The word environment has many meanings, however. Our immediate response to the word is the natural environment – nature.  There are many other environments, however – little worlds created by human consciousness. We have our work environment, our home environment, our villages, communities and cities.  There is the issue of human to human interaction as well as interaction with nature (though as humans are a part of nature, I realise that I am contradicting myself in some ways, but please bear with me).  Our own sense of self, or self-awareness, creates a thorny path through which we must navigate carefully, in order not to injure ourselves or others.  Unless one lives as a  hermit, the Druid will have interaction with other human beings, some Druids, some not.  As with the Druid relationship with nature, sensing the inherent consciousness within it, Druidry teaches us that same sense of consciousness in human interactions.  I admit – it is a lot easier for some people to respect an old oak tree than most human beings, however to be fully aware of our relationship with others we must act with a certain sense of honour, that same sense of honour, in fact, that we give to nature. We may not like some human beings, much in the same way we may not like broccoli, but we still acknowledge and respect their place in the wider web.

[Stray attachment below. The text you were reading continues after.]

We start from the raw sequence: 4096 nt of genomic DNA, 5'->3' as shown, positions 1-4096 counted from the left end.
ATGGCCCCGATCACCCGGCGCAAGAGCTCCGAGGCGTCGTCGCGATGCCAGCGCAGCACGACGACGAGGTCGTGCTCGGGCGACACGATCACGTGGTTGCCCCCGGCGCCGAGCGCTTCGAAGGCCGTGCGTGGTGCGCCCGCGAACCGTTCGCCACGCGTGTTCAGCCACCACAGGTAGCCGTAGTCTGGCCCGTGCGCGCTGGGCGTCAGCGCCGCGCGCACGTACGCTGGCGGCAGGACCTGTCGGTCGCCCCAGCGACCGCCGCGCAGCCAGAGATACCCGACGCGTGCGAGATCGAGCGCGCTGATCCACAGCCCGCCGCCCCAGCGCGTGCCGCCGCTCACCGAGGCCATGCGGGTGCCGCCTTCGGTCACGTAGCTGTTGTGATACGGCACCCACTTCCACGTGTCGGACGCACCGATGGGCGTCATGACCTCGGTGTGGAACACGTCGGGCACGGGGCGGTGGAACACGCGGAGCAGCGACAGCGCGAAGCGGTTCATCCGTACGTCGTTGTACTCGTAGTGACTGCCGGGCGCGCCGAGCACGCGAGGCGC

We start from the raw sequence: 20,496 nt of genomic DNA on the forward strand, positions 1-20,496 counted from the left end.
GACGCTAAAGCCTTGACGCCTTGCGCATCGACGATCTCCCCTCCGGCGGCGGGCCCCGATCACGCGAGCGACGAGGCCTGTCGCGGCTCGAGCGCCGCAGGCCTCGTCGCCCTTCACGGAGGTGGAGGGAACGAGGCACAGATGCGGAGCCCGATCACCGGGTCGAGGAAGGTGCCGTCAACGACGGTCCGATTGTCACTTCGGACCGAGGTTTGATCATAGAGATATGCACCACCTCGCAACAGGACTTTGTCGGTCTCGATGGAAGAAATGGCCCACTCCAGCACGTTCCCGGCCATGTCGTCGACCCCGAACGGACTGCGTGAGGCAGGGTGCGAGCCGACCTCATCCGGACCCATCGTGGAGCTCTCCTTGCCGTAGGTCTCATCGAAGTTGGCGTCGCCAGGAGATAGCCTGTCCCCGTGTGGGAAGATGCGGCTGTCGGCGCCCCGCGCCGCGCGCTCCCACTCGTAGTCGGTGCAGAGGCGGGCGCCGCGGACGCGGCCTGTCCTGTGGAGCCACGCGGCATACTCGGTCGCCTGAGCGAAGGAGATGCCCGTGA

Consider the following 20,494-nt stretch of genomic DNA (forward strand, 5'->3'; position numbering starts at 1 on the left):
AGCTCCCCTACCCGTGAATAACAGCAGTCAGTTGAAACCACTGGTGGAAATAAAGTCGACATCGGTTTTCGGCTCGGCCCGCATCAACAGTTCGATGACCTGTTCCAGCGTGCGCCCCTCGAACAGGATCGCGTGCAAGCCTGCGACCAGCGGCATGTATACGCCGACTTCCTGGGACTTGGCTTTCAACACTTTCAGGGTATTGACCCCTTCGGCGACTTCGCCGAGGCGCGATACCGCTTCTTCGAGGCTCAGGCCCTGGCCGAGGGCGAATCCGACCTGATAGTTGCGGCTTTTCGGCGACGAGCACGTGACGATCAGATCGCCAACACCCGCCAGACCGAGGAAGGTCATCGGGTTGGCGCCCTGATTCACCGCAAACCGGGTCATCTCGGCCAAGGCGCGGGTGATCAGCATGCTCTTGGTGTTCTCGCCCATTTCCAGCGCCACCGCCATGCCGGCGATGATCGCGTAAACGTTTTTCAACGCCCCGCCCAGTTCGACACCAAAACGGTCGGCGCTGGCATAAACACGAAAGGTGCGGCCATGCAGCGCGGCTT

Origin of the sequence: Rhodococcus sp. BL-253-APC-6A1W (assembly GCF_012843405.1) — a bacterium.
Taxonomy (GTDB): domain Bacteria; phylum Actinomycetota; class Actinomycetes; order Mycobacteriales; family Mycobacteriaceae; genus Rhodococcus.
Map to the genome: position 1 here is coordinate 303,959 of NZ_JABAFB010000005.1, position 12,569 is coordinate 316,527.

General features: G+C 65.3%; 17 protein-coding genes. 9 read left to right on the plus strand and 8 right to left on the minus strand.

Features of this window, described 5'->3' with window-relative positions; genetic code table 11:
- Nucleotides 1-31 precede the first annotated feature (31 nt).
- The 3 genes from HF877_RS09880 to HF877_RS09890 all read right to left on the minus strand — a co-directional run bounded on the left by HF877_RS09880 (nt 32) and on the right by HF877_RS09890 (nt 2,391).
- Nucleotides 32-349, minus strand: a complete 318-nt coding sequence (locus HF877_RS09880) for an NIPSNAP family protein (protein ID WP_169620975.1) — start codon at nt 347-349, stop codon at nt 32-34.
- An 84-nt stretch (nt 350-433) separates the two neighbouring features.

So how do we relate to our environment?  Within Druidry, there is a beautiful Welsh word, awen.  Various meanings range from flowing water to divine inspiration.  I prefer the inspirational route, however, this is not an “out of the blue” inspirational experience, but one that is crafted through time and dedication to one’s environment to develop a rapport with both nature and inspiration itself, until they both work hand in hand.  To the Druid, inspiration lies all around us in the environment, whichever environment that may be.